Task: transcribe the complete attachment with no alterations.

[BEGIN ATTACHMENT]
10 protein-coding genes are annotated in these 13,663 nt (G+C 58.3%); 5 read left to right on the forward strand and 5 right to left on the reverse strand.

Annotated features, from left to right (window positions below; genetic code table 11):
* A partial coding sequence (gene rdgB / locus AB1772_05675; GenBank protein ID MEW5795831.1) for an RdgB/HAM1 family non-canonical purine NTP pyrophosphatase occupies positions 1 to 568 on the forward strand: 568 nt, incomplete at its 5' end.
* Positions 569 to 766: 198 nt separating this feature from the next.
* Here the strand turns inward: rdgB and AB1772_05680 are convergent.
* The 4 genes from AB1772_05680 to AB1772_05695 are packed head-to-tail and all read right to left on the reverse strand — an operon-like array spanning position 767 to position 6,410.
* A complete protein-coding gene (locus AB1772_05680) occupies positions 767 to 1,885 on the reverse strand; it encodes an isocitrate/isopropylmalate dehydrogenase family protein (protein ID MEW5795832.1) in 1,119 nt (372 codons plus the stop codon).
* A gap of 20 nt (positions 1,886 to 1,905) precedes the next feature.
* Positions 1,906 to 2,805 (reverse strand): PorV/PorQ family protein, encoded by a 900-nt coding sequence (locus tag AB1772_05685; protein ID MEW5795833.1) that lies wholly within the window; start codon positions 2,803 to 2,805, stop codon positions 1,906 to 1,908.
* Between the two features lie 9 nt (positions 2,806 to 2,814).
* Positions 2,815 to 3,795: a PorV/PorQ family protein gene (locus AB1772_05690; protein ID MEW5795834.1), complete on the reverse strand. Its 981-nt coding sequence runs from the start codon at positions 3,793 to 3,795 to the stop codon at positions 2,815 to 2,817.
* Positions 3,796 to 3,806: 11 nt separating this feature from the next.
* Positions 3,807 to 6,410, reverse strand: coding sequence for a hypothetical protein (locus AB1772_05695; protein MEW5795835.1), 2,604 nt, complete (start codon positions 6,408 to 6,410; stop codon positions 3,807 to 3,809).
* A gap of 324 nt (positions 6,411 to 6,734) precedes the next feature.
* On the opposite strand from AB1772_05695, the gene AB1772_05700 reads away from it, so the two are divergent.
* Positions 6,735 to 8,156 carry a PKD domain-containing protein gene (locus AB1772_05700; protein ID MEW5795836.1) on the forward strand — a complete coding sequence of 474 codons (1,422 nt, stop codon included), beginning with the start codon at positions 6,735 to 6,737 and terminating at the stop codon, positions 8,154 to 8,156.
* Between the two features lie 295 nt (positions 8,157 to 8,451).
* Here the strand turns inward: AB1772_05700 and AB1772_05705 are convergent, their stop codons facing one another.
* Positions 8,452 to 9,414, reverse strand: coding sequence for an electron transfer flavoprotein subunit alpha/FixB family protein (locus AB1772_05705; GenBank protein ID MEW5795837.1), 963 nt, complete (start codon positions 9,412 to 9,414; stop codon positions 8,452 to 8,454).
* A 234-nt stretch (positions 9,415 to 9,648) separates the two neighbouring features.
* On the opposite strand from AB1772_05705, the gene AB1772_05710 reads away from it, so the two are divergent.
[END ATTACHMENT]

10 protein-coding genes are annotated in these 13,663 nt (G+C 58.3%); 5 read left to right on the forward strand and 5 right to left on the reverse strand.

Annotated features, from left to right (window positions below; genetic code table 11):
* A partial coding sequence (gene rdgB / locus AB1772_05675; GenBank protein ID MEW5795831.1) for an RdgB/HAM1 family non-canonical purine NTP pyrophosphatase occupies positions 1 to 568 on the forward strand: 568 nt, incomplete at its 5' end.
* Positions 569 to 766: 198 nt separating this feature from the next.
* Here the strand turns inward: rdgB and AB1772_05680 are convergent.
* The 4 genes from AB1772_05680 to AB1772_05695 are packed head-to-tail and all read right to left on the reverse strand — an operon-like array spanning position 767 to position 6,410.
* A complete protein-coding gene (locus AB1772_05680) occupies positions 767 to 1,885 on the reverse strand; it encodes an isocitrate/isopropylmalate dehydrogenase family protein (protein ID MEW5795832.1) in 1,119 nt (372 codons plus the stop codon).
* A gap of 20 nt (positions 1,886 to 1,905) precedes the next feature.
* Positions 1,906 to 2,805 (reverse strand): PorV/PorQ family protein, encoded by a 900-nt coding sequence (locus tag AB1772_05685; protein ID MEW5795833.1) that lies wholly within the window; start codon positions 2,803 to 2,805, stop codon positions 1,906 to 1,908.
* Between the two features lie 9 nt (positions 2,806 to 2,814).
* Positions 2,815 to 3,795: a PorV/PorQ family protein gene (locus AB1772_05690; protein ID MEW5795834.1), complete on the reverse strand. Its 981-nt coding sequence runs from the start codon at positions 3,793 to 3,795 to the stop codon at positions 2,815 to 2,817.
* Positions 3,796 to 3,806: 11 nt separating this feature from the next.
* Positions 3,807 to 6,410, reverse strand: coding sequence for a hypothetical protein (locus AB1772_05695; protein MEW5795835.1), 2,604 nt, complete (start codon positions 6,408 to 6,410; stop codon positions 3,807 to 3,809).
* A gap of 324 nt (positions 6,411 to 6,734) precedes the next feature.
* On the opposite strand from AB1772_05695, the gene AB1772_05700 reads away from it, so the two are divergent.
* Positions 6,735 to 8,156 carry a PKD domain-containing protein gene (locus AB1772_05700; protein ID MEW5795836.1) on the forward strand — a complete coding sequence of 474 codons (1,422 nt, stop codon included), beginning with the start codon at positions 6,735 to 6,737 and terminating at the stop codon, positions 8,154 to 8,156.
* Between the two features lie 295 nt (positions 8,157 to 8,451).
* Here the strand turns inward: AB1772_05700 and AB1772_05705 are convergent, their stop codons facing one another.
* Positions 8,452 to 9,414, reverse strand: coding sequence for an electron transfer flavoprotein subunit alpha/FixB family protein (locus AB1772_05705; GenBank protein ID MEW5795837.1), 963 nt, complete (start codon positions 9,412 to 9,414; stop codon positions 8,452 to 8,454).
* A 234-nt stretch (positions 9,415 to 9,648) separates the two neighbouring features.
* On the opposite strand from AB1772_05705, the gene AB1772_05710 reads away from it, so the two are divergent.